Date of Award

Fall 2012

Project Type


Program or Major

Natural Resources

Degree Name

Master of Science

First Advisor

Russell G Congalton


The use of satellite imagery to classify New England forests is inherently complicated due to high species diversity and complex spatial distributions across a landscape. The use of imagery with high spatial resolutions to classify forests has become more commonplace as new satellite technology become available. Pixel-based methods of classification have been traditionally used to identify forest cover types. However, object-based image analysis (OBIA) has been shown to provide more accurate results. This study explored the ability of OBIA to classify forest stands in New Hampshire using two methods: by identifying stands within an IKONOS satellite image, and by identifying individual trees and building them into forest stands.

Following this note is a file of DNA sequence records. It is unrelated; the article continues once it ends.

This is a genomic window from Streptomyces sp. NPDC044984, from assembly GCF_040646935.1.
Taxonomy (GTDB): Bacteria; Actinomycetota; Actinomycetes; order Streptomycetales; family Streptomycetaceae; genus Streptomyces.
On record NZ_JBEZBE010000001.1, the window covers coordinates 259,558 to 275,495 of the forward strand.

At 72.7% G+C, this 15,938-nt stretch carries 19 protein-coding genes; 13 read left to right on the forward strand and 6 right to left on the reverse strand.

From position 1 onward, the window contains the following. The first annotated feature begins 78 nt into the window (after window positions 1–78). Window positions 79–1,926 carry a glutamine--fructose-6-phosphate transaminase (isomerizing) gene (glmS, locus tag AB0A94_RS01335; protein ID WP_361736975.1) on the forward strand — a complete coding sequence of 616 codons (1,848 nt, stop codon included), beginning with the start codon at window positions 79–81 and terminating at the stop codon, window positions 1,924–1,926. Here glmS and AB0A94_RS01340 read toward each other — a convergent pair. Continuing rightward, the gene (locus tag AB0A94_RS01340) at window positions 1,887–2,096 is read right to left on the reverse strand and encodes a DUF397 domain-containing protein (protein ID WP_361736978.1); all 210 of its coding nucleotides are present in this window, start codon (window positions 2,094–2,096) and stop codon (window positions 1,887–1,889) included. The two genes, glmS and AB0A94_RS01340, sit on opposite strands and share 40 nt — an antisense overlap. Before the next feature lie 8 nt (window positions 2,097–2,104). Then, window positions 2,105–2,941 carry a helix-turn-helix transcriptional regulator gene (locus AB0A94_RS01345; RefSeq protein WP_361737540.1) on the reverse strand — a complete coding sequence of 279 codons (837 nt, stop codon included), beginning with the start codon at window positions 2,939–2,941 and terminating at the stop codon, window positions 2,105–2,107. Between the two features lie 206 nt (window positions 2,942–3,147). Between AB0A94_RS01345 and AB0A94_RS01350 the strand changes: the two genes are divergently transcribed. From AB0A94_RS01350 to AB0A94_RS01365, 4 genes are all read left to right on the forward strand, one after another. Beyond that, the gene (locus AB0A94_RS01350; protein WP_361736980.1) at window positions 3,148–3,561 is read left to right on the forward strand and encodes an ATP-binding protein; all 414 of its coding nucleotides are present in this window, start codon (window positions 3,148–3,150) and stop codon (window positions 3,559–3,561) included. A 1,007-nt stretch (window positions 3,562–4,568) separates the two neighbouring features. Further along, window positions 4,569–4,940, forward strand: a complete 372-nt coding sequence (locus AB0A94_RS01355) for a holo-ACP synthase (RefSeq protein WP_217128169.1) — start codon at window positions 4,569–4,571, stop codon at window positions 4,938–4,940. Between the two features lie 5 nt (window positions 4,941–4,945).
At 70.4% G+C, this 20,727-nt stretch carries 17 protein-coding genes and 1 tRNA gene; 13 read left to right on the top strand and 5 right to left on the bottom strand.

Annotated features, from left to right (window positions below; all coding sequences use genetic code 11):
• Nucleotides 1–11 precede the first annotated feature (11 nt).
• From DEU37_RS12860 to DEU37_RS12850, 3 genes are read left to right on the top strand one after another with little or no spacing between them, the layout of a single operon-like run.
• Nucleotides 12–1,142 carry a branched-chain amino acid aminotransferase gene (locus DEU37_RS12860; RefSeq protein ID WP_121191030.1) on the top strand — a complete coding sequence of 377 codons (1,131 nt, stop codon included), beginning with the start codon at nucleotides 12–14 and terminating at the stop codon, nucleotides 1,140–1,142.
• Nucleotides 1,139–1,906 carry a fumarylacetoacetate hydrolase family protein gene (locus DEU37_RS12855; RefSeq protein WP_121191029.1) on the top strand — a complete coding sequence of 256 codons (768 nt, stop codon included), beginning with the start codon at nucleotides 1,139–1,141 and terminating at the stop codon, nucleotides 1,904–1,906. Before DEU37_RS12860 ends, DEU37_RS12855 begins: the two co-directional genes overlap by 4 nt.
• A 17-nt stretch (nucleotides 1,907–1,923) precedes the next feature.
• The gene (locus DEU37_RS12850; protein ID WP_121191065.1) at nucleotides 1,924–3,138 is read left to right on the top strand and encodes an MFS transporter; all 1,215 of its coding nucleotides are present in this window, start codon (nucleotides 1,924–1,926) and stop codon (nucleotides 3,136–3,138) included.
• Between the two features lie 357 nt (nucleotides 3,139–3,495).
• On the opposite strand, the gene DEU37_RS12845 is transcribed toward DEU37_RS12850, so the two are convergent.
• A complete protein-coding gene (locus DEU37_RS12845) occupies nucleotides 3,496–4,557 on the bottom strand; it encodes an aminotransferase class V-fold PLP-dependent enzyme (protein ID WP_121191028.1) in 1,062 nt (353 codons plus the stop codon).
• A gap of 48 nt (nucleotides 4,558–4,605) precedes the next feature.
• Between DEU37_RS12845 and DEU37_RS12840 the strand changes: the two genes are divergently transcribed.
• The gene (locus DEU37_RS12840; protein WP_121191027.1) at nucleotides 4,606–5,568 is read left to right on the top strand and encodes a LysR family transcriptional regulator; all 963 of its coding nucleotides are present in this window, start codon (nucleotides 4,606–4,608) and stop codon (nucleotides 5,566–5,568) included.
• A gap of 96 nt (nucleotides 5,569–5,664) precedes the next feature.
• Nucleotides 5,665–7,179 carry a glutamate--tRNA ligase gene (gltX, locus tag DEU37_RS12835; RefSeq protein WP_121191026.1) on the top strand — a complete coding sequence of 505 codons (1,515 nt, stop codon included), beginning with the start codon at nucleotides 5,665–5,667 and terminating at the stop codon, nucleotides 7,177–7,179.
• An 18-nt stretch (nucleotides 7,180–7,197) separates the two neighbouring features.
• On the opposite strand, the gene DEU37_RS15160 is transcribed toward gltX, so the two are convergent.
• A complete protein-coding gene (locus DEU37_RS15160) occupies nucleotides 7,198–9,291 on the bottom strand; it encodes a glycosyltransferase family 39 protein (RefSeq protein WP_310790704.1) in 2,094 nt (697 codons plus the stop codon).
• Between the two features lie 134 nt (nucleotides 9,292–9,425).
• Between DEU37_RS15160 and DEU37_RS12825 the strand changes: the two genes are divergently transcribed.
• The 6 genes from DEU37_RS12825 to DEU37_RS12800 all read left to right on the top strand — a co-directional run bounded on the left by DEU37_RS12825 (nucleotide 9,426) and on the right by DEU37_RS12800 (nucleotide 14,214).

Forest stands were classified in the IKONOS image using OBIA. However, the spatial resolution was not high enough to distinguish individual tree crowns and therefore, individual trees could not be accurately identified to create forest stands. In addition, the accuracy of labeling forest stands using the OBIA approach was low. In the future, these results could be improved by using a modified classification approach and appropriate sampling scheme more reflective of object-based analysis.